Adho mukha svanasana (downward-facing dog)
Adho mukha svanasana. What a mouthful. Let’s go with the english translation you’ve all no doubt heard of, downward-facing dog. Down dog is one of the most widely recognized yoga postures, but it’s also a complicated one. Down dog works the whole body, and can build strength, increase flexibility, relieve back pain, and bring all the benefits of an inversion. It also can be a huge source of frustration to many beginners or yogis in larger bodies.
Start on hands and knees. The knees should be directly under the hips, the lower legs pointing straight back from the knees, necks of feet on the floor. Let the hands be shoulder width apart. The wrists should be slightly in front of the shoulders. Let the index fingers point straight ahead at 12 o’clock. Press firmly through the hands, especially through the thumb and index finger.
Take a look at the eyes of your elbows (the insides or creases of the elbows). Let each elbow eye face the opposite corner of the mat. So your right elbow eye faces the left corner of the mat, and the left elbow eye faces the right corner. You probably will have to rotate your upper arms to accomplish this, but let your hands stay connected to the mat.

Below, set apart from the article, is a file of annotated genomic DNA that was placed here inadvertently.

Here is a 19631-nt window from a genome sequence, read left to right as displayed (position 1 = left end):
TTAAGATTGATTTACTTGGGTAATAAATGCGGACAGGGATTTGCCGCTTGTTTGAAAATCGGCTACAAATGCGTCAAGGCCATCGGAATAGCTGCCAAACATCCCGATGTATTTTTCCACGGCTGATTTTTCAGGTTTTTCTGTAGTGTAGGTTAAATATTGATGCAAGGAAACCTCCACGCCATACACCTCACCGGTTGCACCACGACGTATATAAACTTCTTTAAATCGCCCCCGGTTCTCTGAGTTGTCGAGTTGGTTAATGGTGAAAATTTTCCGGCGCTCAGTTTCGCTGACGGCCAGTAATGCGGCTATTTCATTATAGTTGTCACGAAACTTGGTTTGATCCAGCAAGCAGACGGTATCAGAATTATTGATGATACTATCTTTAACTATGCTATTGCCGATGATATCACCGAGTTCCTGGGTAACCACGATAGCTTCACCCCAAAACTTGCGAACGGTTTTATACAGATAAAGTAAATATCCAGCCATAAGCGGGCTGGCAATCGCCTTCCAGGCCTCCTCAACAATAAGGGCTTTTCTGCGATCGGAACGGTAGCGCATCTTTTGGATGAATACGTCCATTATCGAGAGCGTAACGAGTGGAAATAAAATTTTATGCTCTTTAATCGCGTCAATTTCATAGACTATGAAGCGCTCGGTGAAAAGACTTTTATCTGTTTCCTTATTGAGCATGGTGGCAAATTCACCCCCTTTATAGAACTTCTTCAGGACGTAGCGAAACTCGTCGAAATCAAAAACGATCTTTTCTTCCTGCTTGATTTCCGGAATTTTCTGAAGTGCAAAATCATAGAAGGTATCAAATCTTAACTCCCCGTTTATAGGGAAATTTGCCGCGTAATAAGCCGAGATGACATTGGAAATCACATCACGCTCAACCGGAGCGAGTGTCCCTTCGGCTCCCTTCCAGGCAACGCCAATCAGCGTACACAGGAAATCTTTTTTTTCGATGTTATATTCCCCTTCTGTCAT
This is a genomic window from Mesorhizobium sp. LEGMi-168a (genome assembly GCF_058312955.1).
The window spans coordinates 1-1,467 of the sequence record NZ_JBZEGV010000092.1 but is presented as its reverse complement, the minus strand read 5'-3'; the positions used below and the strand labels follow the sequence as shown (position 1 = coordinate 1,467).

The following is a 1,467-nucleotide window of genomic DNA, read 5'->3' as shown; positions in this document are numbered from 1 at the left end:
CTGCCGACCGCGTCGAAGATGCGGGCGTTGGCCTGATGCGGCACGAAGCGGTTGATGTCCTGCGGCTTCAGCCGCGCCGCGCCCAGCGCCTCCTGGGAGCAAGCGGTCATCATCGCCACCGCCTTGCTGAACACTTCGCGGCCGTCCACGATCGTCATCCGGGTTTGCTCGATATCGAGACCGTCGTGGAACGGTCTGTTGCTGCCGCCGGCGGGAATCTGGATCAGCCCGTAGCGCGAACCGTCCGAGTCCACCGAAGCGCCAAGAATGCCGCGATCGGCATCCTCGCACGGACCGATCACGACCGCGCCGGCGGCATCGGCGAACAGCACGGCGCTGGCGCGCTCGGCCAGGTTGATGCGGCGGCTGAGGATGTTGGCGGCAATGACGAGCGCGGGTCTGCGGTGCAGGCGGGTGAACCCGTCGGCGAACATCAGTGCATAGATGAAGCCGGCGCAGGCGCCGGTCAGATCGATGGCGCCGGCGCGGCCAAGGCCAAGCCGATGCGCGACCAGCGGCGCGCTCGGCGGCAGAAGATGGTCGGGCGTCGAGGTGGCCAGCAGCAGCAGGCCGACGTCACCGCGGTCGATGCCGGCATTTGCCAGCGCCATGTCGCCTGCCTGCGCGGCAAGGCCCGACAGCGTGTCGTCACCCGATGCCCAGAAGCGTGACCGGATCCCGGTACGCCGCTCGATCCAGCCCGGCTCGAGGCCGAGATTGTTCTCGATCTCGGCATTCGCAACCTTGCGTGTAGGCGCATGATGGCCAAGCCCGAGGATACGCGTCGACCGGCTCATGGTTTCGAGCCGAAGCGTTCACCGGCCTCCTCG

To feel this external rotation in your upper arms, come out of the pose for a moment, and bring your arms out to your sides at shoulder height, like an airplane. Let your palms and the eyes of your elbows face the ceiling. Now flip your hands over so your palms face the floor, but the elbow eyes still face the ceiling. This is the rotation of the arms we’re looking for in down dog. Now come back to the mat, and re-setup your hands. Point your elbow eyes to the opposite corners of the mat by externally rotating your upper arms. This will broaden the collarbones and draws the shoulder blades down the back.
Now we’ll prepare to lift up. Engage the lower belly by drawing in the transverse abs – the pit of the abdomen – engage the lower belly and draw it in and up as if you were scooping your lower belly up along your spine. Take several full breaths. Now tuck the toes and start to lift the hips up toward where the ceiling meets the wall.
Pedal a few times through the feet, alternately bending and straightening the legs. Let the arms be long, let the neck be long with the rest of the spine. Keep a gentle bend in the knees and make the spine as long as possible, from the neck all the way to the tailbone. Think about scooping the tailbone toward the heels and bringing length through the sides of the waist.
Check in with all the upper body setup – are your hands pressed down, especially through the index and thumb? Are the eyes of your elbows facing the opposite corners of the mat? Are your shoulders away from your ears? Is your collarbone broad?
Hold downward facing dog for 2–3 breaths, then float the knees to the mat and rest in child’s pose or puppy pose for a few breaths. Repeat this setup and take down dog several more times to build strength and flexibility.